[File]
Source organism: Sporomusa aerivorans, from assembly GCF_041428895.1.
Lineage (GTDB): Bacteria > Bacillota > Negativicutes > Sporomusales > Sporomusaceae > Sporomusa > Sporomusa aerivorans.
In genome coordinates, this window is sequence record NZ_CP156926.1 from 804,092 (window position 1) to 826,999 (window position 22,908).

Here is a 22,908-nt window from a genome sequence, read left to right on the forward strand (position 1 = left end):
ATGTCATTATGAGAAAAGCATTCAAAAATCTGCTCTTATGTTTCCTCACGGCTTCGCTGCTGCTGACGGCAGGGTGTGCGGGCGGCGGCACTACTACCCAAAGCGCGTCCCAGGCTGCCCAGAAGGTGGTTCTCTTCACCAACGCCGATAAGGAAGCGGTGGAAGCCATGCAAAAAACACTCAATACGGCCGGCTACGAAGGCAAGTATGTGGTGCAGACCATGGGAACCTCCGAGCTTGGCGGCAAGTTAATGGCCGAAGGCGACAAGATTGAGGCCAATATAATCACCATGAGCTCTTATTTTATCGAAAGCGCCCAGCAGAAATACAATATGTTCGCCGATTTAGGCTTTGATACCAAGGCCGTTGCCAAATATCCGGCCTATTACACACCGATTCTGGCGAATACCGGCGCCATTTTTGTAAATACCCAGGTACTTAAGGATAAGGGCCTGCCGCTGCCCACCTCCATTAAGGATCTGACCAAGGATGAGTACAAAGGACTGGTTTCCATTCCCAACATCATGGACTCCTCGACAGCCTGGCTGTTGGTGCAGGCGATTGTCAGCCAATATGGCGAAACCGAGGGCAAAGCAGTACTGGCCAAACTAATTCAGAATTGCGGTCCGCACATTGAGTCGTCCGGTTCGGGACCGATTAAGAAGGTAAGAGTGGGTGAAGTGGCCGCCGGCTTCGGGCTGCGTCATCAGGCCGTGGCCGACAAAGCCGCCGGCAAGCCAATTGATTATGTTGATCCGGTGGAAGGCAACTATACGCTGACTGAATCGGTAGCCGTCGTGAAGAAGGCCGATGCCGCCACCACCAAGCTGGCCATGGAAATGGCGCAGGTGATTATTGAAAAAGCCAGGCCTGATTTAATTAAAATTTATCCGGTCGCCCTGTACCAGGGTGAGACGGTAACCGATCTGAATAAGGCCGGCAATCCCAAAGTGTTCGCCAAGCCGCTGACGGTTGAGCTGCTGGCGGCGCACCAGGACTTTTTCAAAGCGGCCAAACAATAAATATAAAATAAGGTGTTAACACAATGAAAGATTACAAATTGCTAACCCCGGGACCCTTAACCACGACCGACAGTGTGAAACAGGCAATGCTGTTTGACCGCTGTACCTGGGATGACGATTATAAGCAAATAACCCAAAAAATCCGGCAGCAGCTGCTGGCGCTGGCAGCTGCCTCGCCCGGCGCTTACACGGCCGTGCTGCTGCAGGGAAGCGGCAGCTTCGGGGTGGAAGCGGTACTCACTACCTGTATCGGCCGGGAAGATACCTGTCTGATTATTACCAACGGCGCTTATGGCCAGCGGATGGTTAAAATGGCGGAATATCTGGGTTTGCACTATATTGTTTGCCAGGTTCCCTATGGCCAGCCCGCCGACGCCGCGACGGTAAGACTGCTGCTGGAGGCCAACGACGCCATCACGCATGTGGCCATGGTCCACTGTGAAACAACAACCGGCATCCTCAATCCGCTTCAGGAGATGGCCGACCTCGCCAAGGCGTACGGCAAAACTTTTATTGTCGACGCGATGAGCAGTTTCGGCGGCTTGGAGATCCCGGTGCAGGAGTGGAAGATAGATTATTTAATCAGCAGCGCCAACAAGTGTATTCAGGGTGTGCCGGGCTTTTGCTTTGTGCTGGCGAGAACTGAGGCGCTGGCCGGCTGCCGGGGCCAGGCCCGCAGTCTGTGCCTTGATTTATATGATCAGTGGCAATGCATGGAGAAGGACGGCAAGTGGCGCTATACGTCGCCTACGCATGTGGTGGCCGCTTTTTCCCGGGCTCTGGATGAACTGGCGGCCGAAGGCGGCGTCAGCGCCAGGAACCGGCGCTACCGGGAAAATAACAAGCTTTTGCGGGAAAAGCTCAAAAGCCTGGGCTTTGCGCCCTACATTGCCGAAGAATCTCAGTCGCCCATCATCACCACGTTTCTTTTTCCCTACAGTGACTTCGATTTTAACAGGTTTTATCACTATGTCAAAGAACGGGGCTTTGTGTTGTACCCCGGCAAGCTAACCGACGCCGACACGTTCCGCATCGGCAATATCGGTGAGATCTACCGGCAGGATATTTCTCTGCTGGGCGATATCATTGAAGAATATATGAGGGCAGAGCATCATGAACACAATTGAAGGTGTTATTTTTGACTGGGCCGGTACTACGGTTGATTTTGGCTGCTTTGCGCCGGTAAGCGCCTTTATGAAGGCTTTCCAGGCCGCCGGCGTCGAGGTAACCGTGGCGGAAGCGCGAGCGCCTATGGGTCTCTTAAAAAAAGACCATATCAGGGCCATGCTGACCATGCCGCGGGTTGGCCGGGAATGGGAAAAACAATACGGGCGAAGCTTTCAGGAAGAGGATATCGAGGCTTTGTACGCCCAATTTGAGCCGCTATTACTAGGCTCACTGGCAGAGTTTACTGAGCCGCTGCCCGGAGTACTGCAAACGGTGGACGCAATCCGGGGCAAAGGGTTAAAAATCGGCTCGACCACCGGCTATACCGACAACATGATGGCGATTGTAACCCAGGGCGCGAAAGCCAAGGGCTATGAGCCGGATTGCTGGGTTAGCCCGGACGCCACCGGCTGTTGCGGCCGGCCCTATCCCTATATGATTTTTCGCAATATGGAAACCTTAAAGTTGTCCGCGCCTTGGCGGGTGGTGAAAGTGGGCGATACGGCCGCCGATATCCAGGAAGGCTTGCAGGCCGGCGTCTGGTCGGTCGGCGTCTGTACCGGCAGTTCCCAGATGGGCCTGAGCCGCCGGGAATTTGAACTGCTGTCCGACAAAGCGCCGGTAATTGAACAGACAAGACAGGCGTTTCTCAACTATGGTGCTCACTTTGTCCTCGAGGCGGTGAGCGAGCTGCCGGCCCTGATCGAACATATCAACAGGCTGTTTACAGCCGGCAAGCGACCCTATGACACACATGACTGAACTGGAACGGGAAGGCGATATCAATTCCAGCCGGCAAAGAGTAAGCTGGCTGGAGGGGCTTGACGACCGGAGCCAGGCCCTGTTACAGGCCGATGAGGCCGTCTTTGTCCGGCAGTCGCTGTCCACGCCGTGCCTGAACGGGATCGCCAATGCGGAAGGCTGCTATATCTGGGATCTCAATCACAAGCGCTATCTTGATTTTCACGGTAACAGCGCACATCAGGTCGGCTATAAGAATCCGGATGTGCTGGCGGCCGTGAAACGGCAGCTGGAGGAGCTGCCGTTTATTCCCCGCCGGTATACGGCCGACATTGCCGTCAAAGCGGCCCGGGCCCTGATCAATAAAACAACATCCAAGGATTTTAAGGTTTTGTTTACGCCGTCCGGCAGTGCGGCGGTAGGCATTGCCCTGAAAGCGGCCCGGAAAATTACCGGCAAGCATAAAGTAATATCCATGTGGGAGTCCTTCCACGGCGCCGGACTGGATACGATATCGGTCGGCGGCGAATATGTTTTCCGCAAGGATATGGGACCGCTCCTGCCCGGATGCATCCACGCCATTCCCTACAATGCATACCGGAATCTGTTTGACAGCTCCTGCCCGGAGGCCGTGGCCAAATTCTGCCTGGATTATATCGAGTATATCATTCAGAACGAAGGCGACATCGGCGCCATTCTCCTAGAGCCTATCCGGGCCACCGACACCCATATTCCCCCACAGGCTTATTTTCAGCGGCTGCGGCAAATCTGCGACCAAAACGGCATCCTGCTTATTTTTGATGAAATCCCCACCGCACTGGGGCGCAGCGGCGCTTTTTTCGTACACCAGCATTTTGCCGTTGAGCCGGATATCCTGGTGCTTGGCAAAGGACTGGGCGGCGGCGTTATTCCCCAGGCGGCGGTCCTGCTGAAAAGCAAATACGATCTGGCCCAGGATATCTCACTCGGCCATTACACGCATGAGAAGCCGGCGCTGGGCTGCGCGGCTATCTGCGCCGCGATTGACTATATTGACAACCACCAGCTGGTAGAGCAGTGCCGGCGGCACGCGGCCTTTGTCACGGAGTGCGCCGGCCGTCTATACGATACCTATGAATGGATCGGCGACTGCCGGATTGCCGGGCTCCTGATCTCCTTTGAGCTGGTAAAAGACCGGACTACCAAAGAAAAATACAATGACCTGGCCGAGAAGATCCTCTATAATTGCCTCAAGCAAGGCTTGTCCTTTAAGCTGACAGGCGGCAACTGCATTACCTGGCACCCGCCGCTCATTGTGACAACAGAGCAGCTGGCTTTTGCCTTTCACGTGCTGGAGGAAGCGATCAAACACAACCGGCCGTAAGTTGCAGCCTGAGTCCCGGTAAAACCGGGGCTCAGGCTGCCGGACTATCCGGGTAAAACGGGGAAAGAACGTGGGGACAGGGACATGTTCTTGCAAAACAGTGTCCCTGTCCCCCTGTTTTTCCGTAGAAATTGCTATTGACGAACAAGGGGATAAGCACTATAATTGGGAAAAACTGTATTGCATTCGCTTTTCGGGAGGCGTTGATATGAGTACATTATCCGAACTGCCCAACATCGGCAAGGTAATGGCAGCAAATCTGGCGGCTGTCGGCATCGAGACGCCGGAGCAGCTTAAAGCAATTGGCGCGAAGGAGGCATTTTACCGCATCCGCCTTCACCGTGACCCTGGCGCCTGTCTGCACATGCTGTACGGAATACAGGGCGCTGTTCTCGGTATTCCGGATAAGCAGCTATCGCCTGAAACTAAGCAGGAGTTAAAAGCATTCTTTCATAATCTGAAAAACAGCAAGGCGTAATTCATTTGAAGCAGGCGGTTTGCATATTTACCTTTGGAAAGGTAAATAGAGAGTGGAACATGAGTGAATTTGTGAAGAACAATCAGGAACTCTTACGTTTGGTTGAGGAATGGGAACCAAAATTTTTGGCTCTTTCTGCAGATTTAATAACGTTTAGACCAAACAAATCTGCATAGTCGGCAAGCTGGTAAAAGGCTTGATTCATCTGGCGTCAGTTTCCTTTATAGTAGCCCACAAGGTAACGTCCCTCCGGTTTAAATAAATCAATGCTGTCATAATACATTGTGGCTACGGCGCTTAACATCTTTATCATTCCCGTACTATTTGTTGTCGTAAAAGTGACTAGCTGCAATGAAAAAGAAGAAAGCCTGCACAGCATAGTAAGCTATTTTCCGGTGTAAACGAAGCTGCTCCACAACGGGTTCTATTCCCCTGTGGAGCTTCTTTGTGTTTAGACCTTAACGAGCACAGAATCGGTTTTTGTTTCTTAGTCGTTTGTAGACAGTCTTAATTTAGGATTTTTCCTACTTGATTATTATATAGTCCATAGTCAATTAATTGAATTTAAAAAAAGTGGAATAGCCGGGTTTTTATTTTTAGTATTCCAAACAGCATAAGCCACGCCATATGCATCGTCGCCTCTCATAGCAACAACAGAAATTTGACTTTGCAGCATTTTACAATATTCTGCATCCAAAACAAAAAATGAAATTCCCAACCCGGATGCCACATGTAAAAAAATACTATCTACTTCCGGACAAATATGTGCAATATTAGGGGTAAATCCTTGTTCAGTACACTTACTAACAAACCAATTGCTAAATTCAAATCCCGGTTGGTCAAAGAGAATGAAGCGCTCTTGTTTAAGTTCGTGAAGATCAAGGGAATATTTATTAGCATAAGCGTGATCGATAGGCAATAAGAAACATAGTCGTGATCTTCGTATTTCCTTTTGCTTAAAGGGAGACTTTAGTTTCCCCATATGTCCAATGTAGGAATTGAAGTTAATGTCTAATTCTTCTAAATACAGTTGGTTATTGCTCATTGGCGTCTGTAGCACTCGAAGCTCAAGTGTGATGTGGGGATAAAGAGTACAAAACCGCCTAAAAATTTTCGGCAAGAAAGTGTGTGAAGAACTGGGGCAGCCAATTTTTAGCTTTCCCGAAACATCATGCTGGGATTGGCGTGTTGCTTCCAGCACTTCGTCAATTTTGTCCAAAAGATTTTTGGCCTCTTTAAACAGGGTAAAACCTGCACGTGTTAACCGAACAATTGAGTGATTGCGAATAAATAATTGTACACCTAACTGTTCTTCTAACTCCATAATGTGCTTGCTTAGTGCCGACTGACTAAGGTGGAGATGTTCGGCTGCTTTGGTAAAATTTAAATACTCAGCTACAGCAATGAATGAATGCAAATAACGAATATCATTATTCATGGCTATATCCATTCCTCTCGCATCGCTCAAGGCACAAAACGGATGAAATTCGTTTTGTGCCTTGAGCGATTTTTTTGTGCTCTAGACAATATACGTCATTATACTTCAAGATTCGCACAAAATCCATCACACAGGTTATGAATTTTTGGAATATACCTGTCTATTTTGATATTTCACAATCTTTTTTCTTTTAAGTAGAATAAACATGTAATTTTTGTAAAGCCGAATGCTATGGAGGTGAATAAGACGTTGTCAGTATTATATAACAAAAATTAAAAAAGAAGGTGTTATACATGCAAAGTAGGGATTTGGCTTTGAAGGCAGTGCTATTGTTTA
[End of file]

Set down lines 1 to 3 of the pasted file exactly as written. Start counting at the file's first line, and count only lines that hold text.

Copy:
Source organism: Sporomusa aerivorans, from assembly GCF_041428895.1.
Lineage (GTDB): Bacteria > Bacillota > Negativicutes > Sporomusales > Sporomusaceae > Sporomusa > Sporomusa aerivorans.
In genome coordinates, this window is sequence record NZ_CP156926.1 from 804,092 (window position 1) to 826,999 (window position 22,908).